I became passionate about treating eating disorders and body image disorders almost 15 years ago. It’s not an easy area of practice because progress can be slow and sometimes almost imperceptible. Studies show that it takes an average of 7 years to fully recover from an eating disorder. But over long periods of time, I watched men and women emerge from the fog of addiction and reclaim their lives. That work, for me, is rewarding. As you can imagine, after 15 years, I had strong opinions about the best path to recovery, the best mode of therapy, and had my preferred treatment methods for helping people struggling with eating disorders. A few years ago, wilderness therapy was not one of the modalities on my radar to use with this population.
Fast forward to the present moment: my perspective has changed. I have learned much more about how wilderness therapy is precisely the tool that many of my clients have needed to overcome some major hurdles in their fight for recovery.
Several years ago, when I entered the world of wilderness therapy, I believed that while working in this setting, my work with people struggling with eating disorders and body image, would be put on hold. But then came client after client that had “past eating disorders,” undiagnosed eating disorders, or body image/eating disorder issues that appeared to be or were secondary to the prompting event or crisis that led them to wilderness therapy. I rapidly gained an education on how wilderness therapy is a positive tool for overcoming eating and body image disorders. Here’s what I learned:
- Wilderness therapy provides an environment in which underlying or lingering eating disorder (ED) behaviors become more obvious and therefore easier to tackle and treat.
When a person enters the wilderness therapy world, they lose the ability to utilize most of their past methods of avoidance (video games, screen time, isolating, drugs, alcohol, friends, dating relationships, etc) and they are then forced to deal with their emotions in a new way. If a person has a tendency to rely on food as a coping mechanism—it quickly becomes obvious in the wilderness. As they enter wilderness treatment and their anxiety increases, they will likely resort to the method of avoidance that can still be relied upon in that setting: body image and eating issues. This provides fuel for therapy, giving the client and therapist a clear path and setting in which to target and explore some important themes.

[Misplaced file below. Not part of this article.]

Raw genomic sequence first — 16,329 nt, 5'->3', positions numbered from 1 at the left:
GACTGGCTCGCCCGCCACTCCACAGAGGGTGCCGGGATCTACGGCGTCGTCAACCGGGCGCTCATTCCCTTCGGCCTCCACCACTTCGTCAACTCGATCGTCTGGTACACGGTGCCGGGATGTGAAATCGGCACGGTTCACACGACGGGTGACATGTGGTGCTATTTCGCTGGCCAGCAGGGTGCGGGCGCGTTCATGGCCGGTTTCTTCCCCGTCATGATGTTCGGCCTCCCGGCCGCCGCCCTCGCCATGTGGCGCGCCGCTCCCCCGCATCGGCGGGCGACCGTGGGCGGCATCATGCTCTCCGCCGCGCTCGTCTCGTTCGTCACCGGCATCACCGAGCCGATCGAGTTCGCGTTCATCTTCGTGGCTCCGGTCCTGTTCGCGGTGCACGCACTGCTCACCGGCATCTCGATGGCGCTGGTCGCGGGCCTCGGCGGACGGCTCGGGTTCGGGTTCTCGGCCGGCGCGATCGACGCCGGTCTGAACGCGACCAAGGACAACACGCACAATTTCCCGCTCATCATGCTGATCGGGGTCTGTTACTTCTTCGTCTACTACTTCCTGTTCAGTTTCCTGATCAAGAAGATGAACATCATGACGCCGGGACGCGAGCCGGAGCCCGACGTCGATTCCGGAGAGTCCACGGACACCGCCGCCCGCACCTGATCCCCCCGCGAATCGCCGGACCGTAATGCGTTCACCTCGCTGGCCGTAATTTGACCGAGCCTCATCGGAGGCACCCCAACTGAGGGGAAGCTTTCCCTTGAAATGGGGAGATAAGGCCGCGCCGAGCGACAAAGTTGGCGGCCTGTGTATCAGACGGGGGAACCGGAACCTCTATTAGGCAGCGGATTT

- Wilderness therapy provides insight into the ways “minor eating disorder behaviors” continue to significantly disrupt a person’s effort to achieve their personal goals.
If an ED is viewed as “minor” or is said to have “mostly passed”, it is often dismissed or accepted as an issue of the past. However, even “minor” ED or body image concerns can have a huge impact on an individual’s life. In wilderness therapy, “minor” behaviors show up and can then be addressed and improved upon in significant ways.
- Wilderness therapy gives space from social media, mirrors, trendy clothes, and makeup; as well as space from cultural or family emphasis on appearance. This allows the individual to develop better awareness and insight into just how much these external factors impact their own beliefs about their body and health.
The absence of these things from a person’s life (albeit temporary) can give just the kind of break a person needs to get clarity and become more objective about their treatment and the types of shifts they need to make for the next step of recovery.
- Wilderness therapy provides an avenue to observe and treat negative eating patterns or eating impulses. In the wilderness therapy setting, food choice and amount is limited to a healthy and necessaryselection of foods. There remains choice in eating (which is essential in the recovery process) but not an overwhelming or unlimited amount of choices as one can find at home with the selection of stores and restaurants available. This limited choice provides some structure that can aid in recovery, without allowing too much freedom that can be detrimental in recovery for people starting to understand and develop a new type of relationship with food.
I’ve been humbled joining the ranks of wilderness therapists and have discovered I was wrong about my previous beliefs that wilderness therapy would not be effective for some of my past clients struggling with these treatment issues. It is true that wilderness therapy is not the place for someone whose current eating issues are putting them at risk medically, and it is not the place to treat severe ongoing eating disorders—but it IS the place to do continued work on overcoming lingering eating disordered thinking and impulses. It IS the place to tackle body image struggles, it IS the place to explore the family dynamics and the role it has played in the ED and body image beliefs, and it IS the place to begin to understand why ED and body image issues continue to take a toll on a person’s life.